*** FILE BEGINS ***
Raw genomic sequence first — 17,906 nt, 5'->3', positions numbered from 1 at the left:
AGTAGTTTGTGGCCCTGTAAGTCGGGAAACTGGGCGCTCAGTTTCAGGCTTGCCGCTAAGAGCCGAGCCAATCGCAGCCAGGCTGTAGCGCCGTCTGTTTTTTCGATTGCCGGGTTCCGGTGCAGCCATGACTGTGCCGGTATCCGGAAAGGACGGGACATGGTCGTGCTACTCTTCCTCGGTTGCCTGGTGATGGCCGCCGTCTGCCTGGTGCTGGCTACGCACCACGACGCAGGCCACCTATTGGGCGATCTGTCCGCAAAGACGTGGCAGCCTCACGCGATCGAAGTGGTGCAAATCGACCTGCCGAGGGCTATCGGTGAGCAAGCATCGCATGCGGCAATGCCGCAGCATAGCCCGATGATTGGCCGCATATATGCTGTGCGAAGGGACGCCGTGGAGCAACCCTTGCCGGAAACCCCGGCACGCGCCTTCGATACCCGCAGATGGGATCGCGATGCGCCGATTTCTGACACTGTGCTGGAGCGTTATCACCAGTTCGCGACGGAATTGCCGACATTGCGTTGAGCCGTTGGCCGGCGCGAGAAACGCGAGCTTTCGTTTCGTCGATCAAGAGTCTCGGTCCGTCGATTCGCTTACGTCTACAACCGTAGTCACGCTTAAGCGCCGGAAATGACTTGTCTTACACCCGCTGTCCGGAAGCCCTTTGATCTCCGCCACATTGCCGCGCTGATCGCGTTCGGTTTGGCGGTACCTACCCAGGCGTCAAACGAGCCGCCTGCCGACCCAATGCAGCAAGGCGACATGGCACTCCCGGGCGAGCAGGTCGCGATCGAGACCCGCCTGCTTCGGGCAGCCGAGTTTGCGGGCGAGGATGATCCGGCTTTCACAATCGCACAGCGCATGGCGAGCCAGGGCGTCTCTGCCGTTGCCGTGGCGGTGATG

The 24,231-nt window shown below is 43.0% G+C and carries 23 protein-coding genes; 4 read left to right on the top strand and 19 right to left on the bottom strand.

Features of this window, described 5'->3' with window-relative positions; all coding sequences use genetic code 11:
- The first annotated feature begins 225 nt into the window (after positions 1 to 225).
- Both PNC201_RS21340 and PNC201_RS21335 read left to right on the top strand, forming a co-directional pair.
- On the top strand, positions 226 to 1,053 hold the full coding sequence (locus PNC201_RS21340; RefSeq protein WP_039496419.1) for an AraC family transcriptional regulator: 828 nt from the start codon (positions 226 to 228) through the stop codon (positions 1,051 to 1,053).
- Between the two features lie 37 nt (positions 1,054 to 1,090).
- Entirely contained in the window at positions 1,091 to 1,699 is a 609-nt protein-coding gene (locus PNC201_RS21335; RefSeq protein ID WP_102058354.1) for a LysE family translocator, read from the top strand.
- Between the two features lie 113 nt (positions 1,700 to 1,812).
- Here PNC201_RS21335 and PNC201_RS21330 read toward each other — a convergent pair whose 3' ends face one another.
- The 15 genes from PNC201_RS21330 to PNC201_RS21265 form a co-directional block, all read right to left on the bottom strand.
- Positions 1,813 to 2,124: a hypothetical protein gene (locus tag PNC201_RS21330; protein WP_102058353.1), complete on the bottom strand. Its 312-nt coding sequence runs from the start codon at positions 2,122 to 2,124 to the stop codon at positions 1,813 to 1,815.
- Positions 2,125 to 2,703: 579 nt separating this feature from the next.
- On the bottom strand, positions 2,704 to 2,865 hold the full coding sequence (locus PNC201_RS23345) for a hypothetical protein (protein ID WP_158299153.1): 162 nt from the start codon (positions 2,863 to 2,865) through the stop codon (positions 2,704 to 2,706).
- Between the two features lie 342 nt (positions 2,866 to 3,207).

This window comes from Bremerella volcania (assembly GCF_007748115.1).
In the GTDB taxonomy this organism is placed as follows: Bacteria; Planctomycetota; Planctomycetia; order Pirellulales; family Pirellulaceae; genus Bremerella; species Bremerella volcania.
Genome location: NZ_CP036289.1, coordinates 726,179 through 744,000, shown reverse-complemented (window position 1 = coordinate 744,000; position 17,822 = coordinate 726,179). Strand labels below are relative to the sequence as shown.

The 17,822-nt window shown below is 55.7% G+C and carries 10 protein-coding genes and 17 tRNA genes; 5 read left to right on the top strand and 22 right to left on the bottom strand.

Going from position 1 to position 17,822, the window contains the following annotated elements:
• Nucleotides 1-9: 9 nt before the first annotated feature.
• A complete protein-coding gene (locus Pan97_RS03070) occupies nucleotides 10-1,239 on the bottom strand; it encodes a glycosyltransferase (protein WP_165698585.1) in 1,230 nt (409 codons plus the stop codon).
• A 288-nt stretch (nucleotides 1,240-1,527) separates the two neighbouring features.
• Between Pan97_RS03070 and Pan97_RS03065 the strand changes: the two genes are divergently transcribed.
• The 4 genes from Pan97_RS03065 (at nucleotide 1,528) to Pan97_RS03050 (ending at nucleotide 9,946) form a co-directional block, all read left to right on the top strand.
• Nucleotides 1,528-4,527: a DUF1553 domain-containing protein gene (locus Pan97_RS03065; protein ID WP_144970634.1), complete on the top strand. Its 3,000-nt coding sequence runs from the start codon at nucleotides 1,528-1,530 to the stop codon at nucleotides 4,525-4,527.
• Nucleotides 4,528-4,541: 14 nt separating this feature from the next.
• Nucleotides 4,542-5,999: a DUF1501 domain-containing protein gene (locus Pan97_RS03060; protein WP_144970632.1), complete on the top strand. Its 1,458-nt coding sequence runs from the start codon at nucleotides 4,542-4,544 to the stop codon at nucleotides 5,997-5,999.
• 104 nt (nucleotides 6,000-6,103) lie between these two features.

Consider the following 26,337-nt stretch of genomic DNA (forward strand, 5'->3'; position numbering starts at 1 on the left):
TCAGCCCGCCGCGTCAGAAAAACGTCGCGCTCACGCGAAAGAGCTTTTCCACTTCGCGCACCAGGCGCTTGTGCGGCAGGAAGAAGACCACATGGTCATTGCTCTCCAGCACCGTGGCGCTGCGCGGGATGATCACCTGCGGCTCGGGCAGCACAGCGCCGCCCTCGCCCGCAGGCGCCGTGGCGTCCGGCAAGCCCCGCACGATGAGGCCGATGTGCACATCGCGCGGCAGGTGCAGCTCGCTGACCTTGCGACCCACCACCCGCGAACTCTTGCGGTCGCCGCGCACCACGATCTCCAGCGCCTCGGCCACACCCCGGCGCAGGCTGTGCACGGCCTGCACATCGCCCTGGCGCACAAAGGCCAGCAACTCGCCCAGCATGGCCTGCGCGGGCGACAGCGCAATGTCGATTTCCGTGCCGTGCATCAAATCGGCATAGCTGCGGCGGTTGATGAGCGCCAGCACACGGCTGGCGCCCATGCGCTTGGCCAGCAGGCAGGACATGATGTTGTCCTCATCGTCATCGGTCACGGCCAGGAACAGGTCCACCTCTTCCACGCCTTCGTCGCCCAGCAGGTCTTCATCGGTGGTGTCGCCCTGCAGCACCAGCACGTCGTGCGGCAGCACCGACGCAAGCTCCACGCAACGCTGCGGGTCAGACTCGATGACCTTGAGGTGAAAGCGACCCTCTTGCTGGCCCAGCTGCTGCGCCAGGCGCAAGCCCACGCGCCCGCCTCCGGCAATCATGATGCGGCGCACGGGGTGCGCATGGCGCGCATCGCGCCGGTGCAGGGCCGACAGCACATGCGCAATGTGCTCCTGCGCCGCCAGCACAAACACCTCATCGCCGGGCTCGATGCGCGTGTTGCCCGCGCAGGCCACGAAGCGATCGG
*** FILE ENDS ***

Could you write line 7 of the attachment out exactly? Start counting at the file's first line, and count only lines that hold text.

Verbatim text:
- On the top strand, positions 226 to 1,053 hold the full coding sequence (locus PNC201_RS21340; RefSeq protein WP_039496419.1) for an AraC family transcriptional regulator: 828 nt from the start codon (positions 226 to 228) through the stop codon (positions 1,051 to 1,053).